For Scott Aalgaard, it doesn’t add up.
On the morning of July 5, Air Canada informed Aalgaard by email his flight that day from Toronto to Hartford, Conn., had been delayed due to “an unforeseen maintenance issue.”
That afternoon, the reason had changed to either “staffing constraints” or “health and safety initiatives.”
Three days later, Air Canada informed Aalgaard he doesn’t qualify for compensation because his flight was cancelled (instead of delayed) due to a “labour dispute” that was outside the airline’s control.
Aalgaard, a Canadian from B.C. currently living in Middletown, Conn., says the new explanation makes no sense.
“There was no indication that there was any sort of labour dispute,” he said. “It feels to me like the company is throwing darts at a big poster on the wall, trying to pick out reasons and see what will stick.”
The recent travel chaos at some Canadian airports has led to a spate of flight delays and cancellations. And that has sparked a spate of complaints from passengers that some airlines are providing suspect reasons why they were denied compensation for flight disruptions.
Under federal regulations, airlines must compensate passengers up to $1,000 for flight delays of three hours or more.
Because Aalgaard’s flight was delayed by six hours, he, his wife and daughter, whom he was travelling with, would each get $700. However, airlines only have to pay up if the reason for the delay was within their control and not for safety reasons, such as unforeseen mechanical problems.
Aalgaard has filed for compensation with Air Canada despite its claim his flight isn’t eligible. If that doesn’t work out, he plans to file a complaint with the Canadian Transportation Agency (CTA).
“I don’t want Canada to be a place where big companies can just make up the story as they go along,” he said.
A demand for more details
Aalgaard’s not alone. Shortly after Canada launched its flight delay compensation rules in 2019, thousands of air passengers flooded the Canadian Transportation Agency with complaints they received inadequate reasons for denied compensation.
In November 2021, following a lengthy inquiry that involved all of Canada’s major airlines, the CTA announced it found no evidence the airlines “intentionally misled passengers.” However, the agency said much of the information provided to passengers explaining their flight delays “was inadequate, terse and unclear.”
As a result, the CTA clarified that airlines must explain in “sufficient detail” the reason for a flight delay.
Consumer advocate Tahira Dawood says passengers need that information to assess whether they should dispute their case.
“They cannot challenge [the airlines] if they have limited information, or they do not themselves understand what they’re hearing from the air carriers,” said Dawood, a lawyer with the Public Interest Advocacy Centre.
Connie DeMelo of Brantford, Ont., was upset when WestJet rejected her claim for compensation. DeMelo and her husband’s flight from Honolulu to Toronto on May 28 was delayed for almost six hours.
If the delay was caused by WestJet, DeMelo and her husband would each get $400. However, the airline told her in an email that the flight disruption “was outside WestJet’s control.”
WestJet provided no specific reason for the delay.
“They don’t want to take responsibility,” said DeMelo. “If they did give me a reason, I may pursue it even further. But at this point, I don’t know what I’m pursuing.”
Air Canada passenger Joshua Cohen received a more detailed explanation why his May 21 flight from Chicago to Toronto was cancelled, but he’s still dissatisfied.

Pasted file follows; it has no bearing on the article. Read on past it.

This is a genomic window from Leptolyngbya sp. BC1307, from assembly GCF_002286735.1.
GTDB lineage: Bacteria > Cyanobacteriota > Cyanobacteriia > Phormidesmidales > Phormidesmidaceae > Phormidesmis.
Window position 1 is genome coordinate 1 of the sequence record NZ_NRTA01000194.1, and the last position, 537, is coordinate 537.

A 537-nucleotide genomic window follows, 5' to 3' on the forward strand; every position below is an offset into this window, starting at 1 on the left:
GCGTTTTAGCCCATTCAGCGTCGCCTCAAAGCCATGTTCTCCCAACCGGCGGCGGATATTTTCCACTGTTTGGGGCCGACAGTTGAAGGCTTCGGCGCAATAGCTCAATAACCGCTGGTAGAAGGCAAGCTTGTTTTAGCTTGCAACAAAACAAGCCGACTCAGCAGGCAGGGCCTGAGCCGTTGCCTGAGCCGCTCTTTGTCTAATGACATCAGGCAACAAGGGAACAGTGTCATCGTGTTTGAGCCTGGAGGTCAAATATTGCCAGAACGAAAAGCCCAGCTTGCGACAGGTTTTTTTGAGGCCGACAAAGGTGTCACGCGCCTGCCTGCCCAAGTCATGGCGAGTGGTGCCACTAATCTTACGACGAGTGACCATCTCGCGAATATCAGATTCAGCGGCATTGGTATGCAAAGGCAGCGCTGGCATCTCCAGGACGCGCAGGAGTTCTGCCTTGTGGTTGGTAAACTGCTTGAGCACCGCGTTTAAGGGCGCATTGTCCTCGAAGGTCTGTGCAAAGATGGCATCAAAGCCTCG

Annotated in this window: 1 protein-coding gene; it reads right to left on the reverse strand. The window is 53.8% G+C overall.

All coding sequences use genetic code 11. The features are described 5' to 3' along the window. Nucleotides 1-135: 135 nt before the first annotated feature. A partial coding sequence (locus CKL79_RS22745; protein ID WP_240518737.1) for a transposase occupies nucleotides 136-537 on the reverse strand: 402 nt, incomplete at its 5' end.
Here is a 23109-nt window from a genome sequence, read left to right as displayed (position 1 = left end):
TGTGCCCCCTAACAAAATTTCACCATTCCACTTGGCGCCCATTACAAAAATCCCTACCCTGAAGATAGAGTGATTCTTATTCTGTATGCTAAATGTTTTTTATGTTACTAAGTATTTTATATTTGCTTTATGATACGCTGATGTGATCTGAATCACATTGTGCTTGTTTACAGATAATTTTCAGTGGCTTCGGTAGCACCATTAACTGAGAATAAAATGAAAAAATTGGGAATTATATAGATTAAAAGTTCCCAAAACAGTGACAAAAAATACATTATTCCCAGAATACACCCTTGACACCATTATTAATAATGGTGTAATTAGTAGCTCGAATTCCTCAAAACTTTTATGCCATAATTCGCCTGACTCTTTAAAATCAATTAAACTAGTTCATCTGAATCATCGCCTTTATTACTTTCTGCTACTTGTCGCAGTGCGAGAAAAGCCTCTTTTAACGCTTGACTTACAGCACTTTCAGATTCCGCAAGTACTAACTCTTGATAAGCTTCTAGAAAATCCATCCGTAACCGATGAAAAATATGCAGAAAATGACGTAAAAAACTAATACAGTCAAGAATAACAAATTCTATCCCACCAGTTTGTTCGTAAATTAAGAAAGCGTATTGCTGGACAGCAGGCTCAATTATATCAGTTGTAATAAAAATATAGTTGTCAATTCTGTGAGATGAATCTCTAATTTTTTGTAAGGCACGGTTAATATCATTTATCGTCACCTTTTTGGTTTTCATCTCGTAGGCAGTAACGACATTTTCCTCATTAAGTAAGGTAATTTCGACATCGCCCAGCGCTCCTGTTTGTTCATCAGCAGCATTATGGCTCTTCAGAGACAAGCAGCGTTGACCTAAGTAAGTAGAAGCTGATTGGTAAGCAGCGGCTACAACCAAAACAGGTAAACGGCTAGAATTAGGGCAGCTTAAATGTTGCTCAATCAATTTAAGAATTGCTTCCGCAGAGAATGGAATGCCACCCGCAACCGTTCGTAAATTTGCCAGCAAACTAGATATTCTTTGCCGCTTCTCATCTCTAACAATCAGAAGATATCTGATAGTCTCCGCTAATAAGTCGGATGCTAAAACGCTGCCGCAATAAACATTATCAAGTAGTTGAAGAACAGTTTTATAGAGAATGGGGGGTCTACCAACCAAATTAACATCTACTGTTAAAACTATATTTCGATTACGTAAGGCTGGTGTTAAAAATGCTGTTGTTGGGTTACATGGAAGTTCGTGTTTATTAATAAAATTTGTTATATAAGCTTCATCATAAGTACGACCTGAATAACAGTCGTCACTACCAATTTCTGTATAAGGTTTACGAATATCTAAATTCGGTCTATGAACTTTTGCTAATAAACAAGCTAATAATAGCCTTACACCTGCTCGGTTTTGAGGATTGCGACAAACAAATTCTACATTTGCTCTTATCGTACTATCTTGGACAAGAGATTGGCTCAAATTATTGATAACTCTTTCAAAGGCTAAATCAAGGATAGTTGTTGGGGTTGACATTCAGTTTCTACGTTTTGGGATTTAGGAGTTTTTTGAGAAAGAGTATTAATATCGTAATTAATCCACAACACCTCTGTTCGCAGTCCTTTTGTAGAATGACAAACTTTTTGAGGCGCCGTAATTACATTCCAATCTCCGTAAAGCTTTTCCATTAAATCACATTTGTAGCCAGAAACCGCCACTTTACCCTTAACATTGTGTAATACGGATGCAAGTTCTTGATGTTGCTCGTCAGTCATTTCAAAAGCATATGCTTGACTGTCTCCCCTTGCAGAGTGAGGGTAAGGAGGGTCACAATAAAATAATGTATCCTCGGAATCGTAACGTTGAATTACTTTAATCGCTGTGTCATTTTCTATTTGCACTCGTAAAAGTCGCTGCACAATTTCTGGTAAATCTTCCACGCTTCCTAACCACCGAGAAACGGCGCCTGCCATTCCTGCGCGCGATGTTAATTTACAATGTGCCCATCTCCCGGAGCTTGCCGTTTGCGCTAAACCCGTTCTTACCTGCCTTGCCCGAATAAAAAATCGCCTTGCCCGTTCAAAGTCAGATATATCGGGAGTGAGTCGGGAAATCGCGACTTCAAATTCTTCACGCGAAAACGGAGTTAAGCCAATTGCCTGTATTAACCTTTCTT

Cohen was rebooked on a flight the following day. He said an Air Canada employee at the Chicago airport assured him the airline would cover his hotel and food costs for the night.
However, when Cohen submitted his expenses for $533.73 US, Air Canada responded by email that he wasn’t eligible for compensation. The airline said his flight cancellation was due to “unforeseen staffing issues” that arose due to the impact of COVID-19, and were outside the airline’s control.
He was offered instead a $100 flight voucher.
“That’s an absolute slap in the face,” said Cohen, who lives in Toronto. He argues staffing issues are within an airline’s control.
“They’re trying everything not to compensate their passengers and try and save some money. It’s just not acceptable.”
CTA says file a complaint
WestJet and Air Canada declined to comment on the specific cases in this story. Both airlines said they adhere to Canada’s Air Passenger Protection Regulations and that they’re currently operating in a challenging environment as the travel industry recovers.
The Canadian Transportation Agency said dissatisfied passengers can file a complaint, the outcome of which may help add clarity to the compensation regulations.
“An important part of our regime is the CTA making decisions on cases and airlines taking account of those decisions in their future actions,” said CTA spokesperson Tom Oomen.
This week, the CTA issued a decision in a compensation case, ordering WestJet to pay $1,000 to a passenger following a 21-hour flight delay.
According to the CTA’s decision, WestJet had previously told the passenger he wasn’t entitled to compensation because his original flight had been cancelled for safety reasons due to a crew shortage.
The CTA concluded that crew shortages are generally within the airline’s control and that WestJet “did not sufficiently establish” that the flight cancellation “was unavoidable despite proper planning.”
Cohen says he plans to file a complaint with the CTA, demanding compensation from Air Canada for both his expenses and $1,000 for a flight delay of more than nine hours.
Passenger DeMelo has already filed a CTA complaint.
They may have to wait a while for results. According to the agency, since Dec. 15, 2019, it has received more than 5,154 complaints on the issue, and 70 per cent (3,606) of them have yet to be resolved.